The Global Weather Changes and Their Impacts On Fresh Water

 

The fresh water in the world is threatened to decline as a result of  the increase in population and pollution. The total amount of water in the world is about 9millions cubic Kilometers (km). Taking into consideration that the global water requirement is not more than 5 cubic Km for 6 billion (bn) population of our globe for the time being. The uses of water have been increased several times during the last Century. There is evidence that if the water is used sensibly, with protection from contamination, it will be enough to supply a population of 18 bn.

 

The average of present water consumption and increase in population, will lead to decline in fresh water, much below today’s level, in the year 2100. This study deals with the problems facing man kind due to water shortages, through four chapters:

 

Chapter 1:

Includes four sections which deal with the geographical distribution of water around the world, discussing the surface waters (rivers and lakes) and the underground waters in addition to ice-rivers which store a huge reserve of fresh water. Also the study has looked into the ever increasing needs of the water and food for the growing population. Followed by the problems of pollution of the fresh water and its damaging effects on the environment like: irrigation, increased soil salts, drains and contamination of the rivers and lakes and how to deal with these problems.

The fourth and final section of this chapter, has been allocated for the environmental protection and how to deal with the causes of the pollution and the measures to be taken to combat it.

 

Chapter 2

Consists of three sections, dealing with the damaging effects of pollution. The first section discusses the black hole in the ozone layer and how the ozone layer gets damaged and its effects on life.

The second section deals with the negative effects of  carbon dioxide on the Ozone layer and the mechanisms that produce that damage, as well as the mechanism of rays balancing in the region of long and short waves.

And finally it discusses the expected damages as a result of the increase in carbon dioxide in the atmosphere.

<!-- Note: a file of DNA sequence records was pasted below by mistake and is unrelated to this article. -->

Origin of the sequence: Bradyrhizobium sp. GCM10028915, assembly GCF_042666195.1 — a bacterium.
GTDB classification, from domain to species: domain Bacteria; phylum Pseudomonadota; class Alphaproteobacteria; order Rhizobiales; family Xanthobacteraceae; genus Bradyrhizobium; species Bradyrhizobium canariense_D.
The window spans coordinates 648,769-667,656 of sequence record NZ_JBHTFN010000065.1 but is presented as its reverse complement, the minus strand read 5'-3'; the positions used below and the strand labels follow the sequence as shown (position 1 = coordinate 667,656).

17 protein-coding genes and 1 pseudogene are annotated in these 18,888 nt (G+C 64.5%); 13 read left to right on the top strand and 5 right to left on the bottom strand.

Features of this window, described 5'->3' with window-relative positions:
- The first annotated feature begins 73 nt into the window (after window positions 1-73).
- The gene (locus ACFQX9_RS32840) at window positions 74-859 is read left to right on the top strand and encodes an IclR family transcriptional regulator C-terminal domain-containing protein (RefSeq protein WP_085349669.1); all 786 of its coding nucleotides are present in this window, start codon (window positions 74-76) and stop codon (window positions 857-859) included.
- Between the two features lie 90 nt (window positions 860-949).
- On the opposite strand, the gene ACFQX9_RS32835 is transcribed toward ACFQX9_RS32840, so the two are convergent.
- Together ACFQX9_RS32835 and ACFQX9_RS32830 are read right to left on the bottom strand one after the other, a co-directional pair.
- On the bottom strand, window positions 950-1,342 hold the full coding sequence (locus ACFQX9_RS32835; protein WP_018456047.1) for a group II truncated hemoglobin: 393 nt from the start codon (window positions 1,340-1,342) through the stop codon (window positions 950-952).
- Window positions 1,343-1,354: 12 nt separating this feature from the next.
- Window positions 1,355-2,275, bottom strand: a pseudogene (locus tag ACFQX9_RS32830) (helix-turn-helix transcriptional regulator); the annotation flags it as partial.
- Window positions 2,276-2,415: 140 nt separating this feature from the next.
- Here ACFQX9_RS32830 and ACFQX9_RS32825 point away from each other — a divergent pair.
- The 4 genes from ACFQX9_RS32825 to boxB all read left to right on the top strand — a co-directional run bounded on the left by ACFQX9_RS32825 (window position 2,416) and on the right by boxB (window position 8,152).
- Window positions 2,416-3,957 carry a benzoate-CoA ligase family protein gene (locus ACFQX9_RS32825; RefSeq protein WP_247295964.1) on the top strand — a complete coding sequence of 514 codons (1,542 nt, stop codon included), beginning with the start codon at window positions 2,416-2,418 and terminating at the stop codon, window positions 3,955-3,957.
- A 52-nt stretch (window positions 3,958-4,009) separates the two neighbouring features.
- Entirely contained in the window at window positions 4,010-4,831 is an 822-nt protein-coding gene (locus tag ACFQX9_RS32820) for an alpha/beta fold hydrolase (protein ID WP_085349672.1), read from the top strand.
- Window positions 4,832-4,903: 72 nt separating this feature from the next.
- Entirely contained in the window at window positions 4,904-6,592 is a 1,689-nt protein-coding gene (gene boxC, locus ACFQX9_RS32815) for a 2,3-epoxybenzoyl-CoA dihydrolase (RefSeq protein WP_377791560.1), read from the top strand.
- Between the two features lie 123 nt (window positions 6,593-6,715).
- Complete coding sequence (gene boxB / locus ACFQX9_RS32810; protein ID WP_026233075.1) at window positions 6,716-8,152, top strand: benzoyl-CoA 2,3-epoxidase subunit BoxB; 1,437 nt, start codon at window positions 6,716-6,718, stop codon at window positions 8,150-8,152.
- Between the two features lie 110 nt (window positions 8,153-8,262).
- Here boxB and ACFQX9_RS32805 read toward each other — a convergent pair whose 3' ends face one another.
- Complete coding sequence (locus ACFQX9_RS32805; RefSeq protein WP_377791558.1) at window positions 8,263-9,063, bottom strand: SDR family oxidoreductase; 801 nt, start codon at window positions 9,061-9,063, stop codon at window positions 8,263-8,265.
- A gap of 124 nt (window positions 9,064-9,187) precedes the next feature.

The third section has dealt with the deterioration in the forests and the devastating effects on the environment. Also we discussed in detail the main factors which have damaged the forests and led to desertification and the causes of acid rain and their effects on fresh water and life.

 

Chapter 3:

This chapter consists of two sections. The discussion has been focussed on meteorological and geological changes and their successive ages for the past 700 000 years, in particular the third and fourth ages and the great meteorological changes that had resulted. Also we discussed the snow ages and their polar balancing effects on our global weather for the past 100 years.

In the second section we discussed the results and  predicted changes related to meteorological theories (global warming and the return of the snow age) and their effects on the global weather and the scientific reservations on these theories. Also the different views for and against these two theories have been discussed.

Chapter 4:

This chapter consists of 4 sections, discussing fresh water in the Arab world. The first section is allocated to discuss the geography of the Arab countries in relation to the World. (site, weather, surface, rains and regions). Then the effects of the global meteorological change on the Arab countries (global warming and the return of the snow age).

We discussed the necessary strategies to protect the environment.

In the second section, the fresh water resources, surface and underground, was discussed, as well as the geological components, their sizes and the sensible way of investing in them.

The third section discussed the negative effects of the shortage of fresh water and food supply on life and the necessary measures to be taken to combat the desertification and water shortage.

The fourth section, is about the proposed solutions and how to deal with these problems to avoid water shortages and the best ways of investing in water resources in the Arab world.

 

And finally, there is a summary of the study in the end of the book. The appendix which consists of glossary of scientific terminology used in this study, and tables and graphs comparing different sources. This is followed by a bibliography and then a section used for the Arabic and foreign references, books and journals that this study has used in its research work.

This research is a continuation of my previous work in this field about the water in the Middle-East.

I used the methodology which ranges from the local to universal, starting from Mesopotamia, the valley of Euphrates and Tigris, then the Nile Valley, Jordan Valley, and finally the International water treaties in the Middle-East.

The aim of this study is to portray the water problem in general at the global level.